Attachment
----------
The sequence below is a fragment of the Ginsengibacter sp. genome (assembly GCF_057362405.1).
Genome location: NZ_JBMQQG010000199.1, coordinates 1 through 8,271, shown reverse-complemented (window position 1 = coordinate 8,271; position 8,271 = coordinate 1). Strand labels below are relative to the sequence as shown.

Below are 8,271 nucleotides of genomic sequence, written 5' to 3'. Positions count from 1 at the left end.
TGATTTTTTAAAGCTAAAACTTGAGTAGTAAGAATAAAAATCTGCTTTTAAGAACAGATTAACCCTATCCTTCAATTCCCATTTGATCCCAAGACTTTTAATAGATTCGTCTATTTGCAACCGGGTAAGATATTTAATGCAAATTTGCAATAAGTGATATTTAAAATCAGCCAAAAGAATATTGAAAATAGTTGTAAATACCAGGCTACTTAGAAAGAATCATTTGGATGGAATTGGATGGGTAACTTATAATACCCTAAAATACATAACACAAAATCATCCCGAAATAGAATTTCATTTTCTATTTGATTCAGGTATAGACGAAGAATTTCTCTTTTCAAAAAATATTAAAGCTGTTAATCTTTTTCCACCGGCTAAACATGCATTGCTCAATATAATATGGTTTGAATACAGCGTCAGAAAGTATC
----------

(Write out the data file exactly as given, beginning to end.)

The sequence below is a fragment of the Ginsengibacter sp. genome (assembly GCF_057362405.1).
Genome location: NZ_JBMQQG010000199.1, coordinates 1 through 8,271, shown reverse-complemented (window position 1 = coordinate 8,271; position 8,271 = coordinate 1). Strand labels below are relative to the sequence as shown.

Below are 8,271 nucleotides of genomic sequence, written 5' to 3'. Positions count from 1 at the left end.
TGATTTTTTAAAGCTAAAACTTGAGTAGTAAGAATAAAAATCTGCTTTTAAGAACAGATTAACCCTATCCTTCAATTCCCATTTGATCCCAAGACTTTTAATAGATTCGTCTATTTGCAACCGGGTAAGATATTTAATGCAAATTTGCAATAAGTGATATTTAAAATCAGCCAAAAGAATATTGAAAATAGTTGTAAATACCAGGCTACTTAGAAAGAATCATTTGGATGGAATTGGATGGGTAACTTATAATACCCTAAAATACATAACACAAAATCATCCCGAAATAGAATTTCATTTTCTATTTGATTCAGGTATAGACGAAGAATTTCTCTTTTCAAAAAATATTAAAGCTGTTAATCTTTTTCCACCGGCTAAACATGCATTGCTCAATATAATATGGTTTGAATACAGCGTCAGAAAGTATC